-- Handcrafted by Mike Henderson - Channelview, Texas

View MrRon's profile


4793 posts in 3267 days

#9 posted 07-06-2014 07:44 PM

You are never too old to learn, but it depends on the individual. Some can learn quickly and easily; others don’t learn very well. Going into it as a business takes a lot more effort than just skill alone. Doing woodworking for a living is a lot different than doing it for personal enjoyment.I don’t know how old you are. I will be 80 in a few more months and I am definitely slowing down even though I am still in good health. I spend more time on the computer designing and analyzing new projects that I may or may not get around to building. If I complete one project a year, I’m lucky. Cost is also a factor for me. That is why I spend a lot of time on the computer, trying to get the cost down as much as possible. I don’t want to discourage you. Only you know what your strengths and weaknesses are. Best of luck.

The real question here, is; you may be too old for an apprenticeship program from the master’s perspective. He may not want to “teach” someone who has a finite number of years to be productive. My guess would be; if you are over 35, an apprenticeship is not in the cards.

View Loren's profile


10476 posts in 3672 days

#10 posted 07-06-2014 08:08 PM

There may be some question of whether you can make yourself
fit and nimble enough to do cabinetmaking and installation
professionally. There’s lifting, twisting, and crawling around involved.

If you want to make chairs however, that’s something you
can teach yourself and it does not require a lot of machinery.

A chest of drawers in solid wood is a hassle to build without
milling machinery just because of the amount of dimensioning
to be done.

Timber framing is an option. If you can do the work, you might
find a job as an apprentice and then as an itinerant assistant
timber framer. You would absolutely have to travel.

If you become skilled at carving you may be able to secure
a position at a high end shop specializing in reproductions
and restorations.

I dunno… pick a specialized area of woodworking that really
turns you on and figure that out. I build guitars and
furniture but there is really not much crossover skill between
the two. You’d have to study each as a separate craft.

View sawdust703's profile


270 posts in 1444 days

#11 posted 07-07-2014 03:01 AM

I’m 49, & a disabled OTR truckdriver of 35 yrs. I wasn’t raised with any carpentry or wood experience of any kind. My Grandfather had OTR trucks, My Father had OTR trucks, that’s what I learned. About 10 years ago, my Sawbones told me if I didn’t figure out a way to quit eatin’, sleepin, & thinkin’ trucks & diesel smoke, they were going to put me in an early grave. Now, this brings me to an interesting point to this story, Sir. When you are NEVER home, there is no time for a hobby. I was on the road 10 days to 4 weeks at a time. So, my loving Mrs. sat me down, gave me the “you ain’t goin’ to an early grave sermon.” She proceeded to tell me I needed to get myself a hobby of some kind. Yea Right!!!!!!!! I went to my neighbor, had a talk with him. Talked to my Mom. Of course she agreed with my wife! So, I bought myself a used scroll saw, a used radial arm saw, a router & a few bits, & a used circular saw. I proceeded to find myself a “hobby.” I found different patterns that looked like they might be suitable for a beginner. I read up on the scroll saw, blades, etc. yep!!! HOURS of FRUSTRATION!!!!! But, I have it down to a science now! There is not much I can’t do with a scroll saw, except intarsia! But I just kept going. I would tie into different projects that would require more knowledge than I had, more tools than I had, what have ya, but bein’ on the road, & havin’ to take an O’bama break after 14 hrs on duty, I had 10 hours to get online & read up, study, look at different tools, ideas, etc., & catch an 8 hour nap. By the time I got home the next time, I was ready to go at again! The knowledge I have gained from these fellow woodworkers is unlimited, my friend!!! My Father had a saying he used often. Especially if i screwed up! “too soon old, too late smart!” You are NEVER to old to learn new things! Ya just gotta figure out what tickles your fancy, so to speak. So, now, being disabled from health issues, a truck accident, & back surgery, I’m kinda limited physically to what I can handle weight wise. But, I will never give up woodworking! It has become a habit to me, if you will. I try & learn something new all the time. I ask questions. I build toy boxes, shelves, picture frames, all kinds of scroll work, whatever intrigues me that day! Just stay with it, figure out where your interests are, & pursue it. Before long, like they said, you’ll be needin more new, or used tools, and MORE knowledge!!!! Good luck, & be safe!!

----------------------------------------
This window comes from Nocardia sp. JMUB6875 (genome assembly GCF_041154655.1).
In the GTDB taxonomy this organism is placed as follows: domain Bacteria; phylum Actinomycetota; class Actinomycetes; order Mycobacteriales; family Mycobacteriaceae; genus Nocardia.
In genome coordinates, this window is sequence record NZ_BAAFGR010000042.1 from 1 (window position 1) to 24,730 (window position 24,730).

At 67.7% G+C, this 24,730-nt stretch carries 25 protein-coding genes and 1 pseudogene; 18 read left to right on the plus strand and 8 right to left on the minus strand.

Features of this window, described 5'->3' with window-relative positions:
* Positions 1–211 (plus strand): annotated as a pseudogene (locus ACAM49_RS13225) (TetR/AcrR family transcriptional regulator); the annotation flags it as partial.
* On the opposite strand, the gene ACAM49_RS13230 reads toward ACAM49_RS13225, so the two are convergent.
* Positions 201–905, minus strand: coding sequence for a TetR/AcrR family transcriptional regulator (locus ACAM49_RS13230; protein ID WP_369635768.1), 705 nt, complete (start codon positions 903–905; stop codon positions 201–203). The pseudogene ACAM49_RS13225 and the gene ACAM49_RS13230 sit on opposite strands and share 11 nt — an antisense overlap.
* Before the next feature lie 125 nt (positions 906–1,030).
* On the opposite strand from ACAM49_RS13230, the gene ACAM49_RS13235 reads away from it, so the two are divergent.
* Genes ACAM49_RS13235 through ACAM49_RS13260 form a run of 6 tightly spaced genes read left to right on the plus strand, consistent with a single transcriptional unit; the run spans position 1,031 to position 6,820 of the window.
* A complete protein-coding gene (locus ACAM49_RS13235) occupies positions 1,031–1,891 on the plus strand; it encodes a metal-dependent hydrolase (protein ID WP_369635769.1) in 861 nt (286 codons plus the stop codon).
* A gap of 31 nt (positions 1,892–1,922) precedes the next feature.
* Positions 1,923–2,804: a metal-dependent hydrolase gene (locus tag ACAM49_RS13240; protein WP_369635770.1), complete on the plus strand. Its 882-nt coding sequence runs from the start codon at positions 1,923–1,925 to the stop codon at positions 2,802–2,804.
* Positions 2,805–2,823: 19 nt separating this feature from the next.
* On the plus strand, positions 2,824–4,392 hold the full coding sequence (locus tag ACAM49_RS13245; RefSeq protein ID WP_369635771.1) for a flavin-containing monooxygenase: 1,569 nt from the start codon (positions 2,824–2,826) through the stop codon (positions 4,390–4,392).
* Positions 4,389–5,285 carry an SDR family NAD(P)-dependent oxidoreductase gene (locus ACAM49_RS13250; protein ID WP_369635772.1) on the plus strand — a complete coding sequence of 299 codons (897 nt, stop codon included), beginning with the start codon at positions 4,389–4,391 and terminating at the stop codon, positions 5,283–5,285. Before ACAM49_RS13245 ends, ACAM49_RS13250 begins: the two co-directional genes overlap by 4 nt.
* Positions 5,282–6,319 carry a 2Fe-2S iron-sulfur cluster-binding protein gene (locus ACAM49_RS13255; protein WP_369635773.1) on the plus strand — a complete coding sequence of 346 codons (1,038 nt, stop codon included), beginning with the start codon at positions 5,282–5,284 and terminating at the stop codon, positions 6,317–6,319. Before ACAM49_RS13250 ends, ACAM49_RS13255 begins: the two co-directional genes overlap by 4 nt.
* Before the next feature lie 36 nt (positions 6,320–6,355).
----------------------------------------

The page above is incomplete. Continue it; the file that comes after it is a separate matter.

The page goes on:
-- Sawdust703

View MrRon's profile


4793 posts in 3267 days

#12 posted 07-07-2014 03:22 PM

Sawdus703, “I’m 49, & a disabled OTR truckdriver of 35 yrs.” You were OTR at age 14?

View Pete's profile


21 posts in 1455 days

#13 posted 07-07-2014 08:55 PM

Very inspiring I have to say. I’ve been looking into getting a job at a wood mill but it does involve a lot of travelling and I have several applications to submit but I feel they would inevitably looking for someone younger in years but I think I could make up for that in passion and dedication.

I have successfully cleared out my garage and have created a very cosy workspace. Not sure the spiders appreciated it but am sure they will move back in soon.

I am currently trying to source an old wine barrel to repurpose. My partner has insisted that if I am to make something then I have to make something practical we can both use.

Here is the picture of something that I want to do with it.


Where I will put the finished project once completed as well.

Thanks for all the replies guys. Love to hear from you and have your support. :)

View Texcaster's profile


1285 posts in 1698 days

#14 posted 07-07-2014 10:40 PM

I started sawing away on the fiddle at 53. I’m 66 now and I’m starting to get it. I did tuition for two years, big help! Not an uncommon story.

-- Mama calls me Texcaster but my real name is Mr. Earl.

View Knothead62's profile


2584 posts in 2985 days

#15 posted 07-08-2014 11:36 PM

One grandfather said you are never too old to learn. My other grandfather went to Ohio State for 6 weeks for certification as a milk tester for a local dairy. He was 70 when he started. Old isn’t an issue unless you have serious health problems, which can occur at any age. Pete, go for it.